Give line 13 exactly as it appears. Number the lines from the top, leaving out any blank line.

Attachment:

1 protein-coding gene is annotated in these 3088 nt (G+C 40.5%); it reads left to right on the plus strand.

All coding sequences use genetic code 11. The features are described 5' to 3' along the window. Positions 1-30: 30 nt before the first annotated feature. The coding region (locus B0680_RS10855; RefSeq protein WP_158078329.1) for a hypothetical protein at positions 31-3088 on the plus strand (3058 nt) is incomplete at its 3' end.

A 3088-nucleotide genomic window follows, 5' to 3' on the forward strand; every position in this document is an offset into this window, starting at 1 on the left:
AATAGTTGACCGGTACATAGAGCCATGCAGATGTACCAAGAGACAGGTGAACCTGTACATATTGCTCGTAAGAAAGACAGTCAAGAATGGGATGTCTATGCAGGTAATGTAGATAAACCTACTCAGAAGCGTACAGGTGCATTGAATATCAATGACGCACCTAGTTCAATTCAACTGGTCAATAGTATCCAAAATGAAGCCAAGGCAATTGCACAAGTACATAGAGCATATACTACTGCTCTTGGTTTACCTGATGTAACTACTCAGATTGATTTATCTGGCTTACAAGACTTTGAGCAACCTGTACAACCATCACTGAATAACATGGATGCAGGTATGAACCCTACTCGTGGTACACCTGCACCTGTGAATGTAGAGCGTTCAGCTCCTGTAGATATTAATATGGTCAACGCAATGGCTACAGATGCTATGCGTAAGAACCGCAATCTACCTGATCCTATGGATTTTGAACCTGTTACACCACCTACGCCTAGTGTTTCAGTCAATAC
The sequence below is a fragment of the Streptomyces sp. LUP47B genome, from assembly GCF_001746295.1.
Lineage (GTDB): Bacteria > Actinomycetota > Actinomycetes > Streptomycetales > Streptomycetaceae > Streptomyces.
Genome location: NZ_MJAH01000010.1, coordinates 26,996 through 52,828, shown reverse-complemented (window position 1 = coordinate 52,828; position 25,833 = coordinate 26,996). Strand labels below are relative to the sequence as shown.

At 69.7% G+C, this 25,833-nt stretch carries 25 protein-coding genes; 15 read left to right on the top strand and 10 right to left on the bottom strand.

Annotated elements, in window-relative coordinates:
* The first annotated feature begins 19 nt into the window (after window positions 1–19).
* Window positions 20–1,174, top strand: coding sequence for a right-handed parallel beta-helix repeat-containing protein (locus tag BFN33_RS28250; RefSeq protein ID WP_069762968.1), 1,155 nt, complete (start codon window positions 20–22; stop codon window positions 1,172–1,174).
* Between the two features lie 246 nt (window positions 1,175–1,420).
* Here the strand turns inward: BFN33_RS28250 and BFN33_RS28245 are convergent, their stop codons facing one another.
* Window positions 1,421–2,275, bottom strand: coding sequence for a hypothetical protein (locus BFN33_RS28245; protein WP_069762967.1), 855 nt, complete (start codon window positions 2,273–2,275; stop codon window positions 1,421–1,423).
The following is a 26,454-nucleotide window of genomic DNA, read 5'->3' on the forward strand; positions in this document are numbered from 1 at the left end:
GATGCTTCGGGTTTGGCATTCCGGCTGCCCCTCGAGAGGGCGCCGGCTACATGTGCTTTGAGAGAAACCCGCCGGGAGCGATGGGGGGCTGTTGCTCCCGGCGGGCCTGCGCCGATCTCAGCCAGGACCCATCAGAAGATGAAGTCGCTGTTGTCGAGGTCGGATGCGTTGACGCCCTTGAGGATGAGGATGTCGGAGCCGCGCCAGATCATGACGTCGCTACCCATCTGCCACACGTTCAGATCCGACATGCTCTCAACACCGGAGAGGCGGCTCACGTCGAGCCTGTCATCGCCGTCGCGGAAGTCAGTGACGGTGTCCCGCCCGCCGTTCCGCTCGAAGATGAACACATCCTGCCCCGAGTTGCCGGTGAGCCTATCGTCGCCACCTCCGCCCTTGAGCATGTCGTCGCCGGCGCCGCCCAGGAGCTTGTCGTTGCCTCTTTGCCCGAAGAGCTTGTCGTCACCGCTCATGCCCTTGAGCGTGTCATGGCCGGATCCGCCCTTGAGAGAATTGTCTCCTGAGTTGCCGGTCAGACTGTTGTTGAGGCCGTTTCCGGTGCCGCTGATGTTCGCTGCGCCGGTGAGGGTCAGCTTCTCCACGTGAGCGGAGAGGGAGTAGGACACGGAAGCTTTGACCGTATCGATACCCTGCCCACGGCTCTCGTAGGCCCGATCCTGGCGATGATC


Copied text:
* Here the strand turns inward: BFN33_RS28250 and BFN33_RS28245 are convergent, their stop codons facing one another.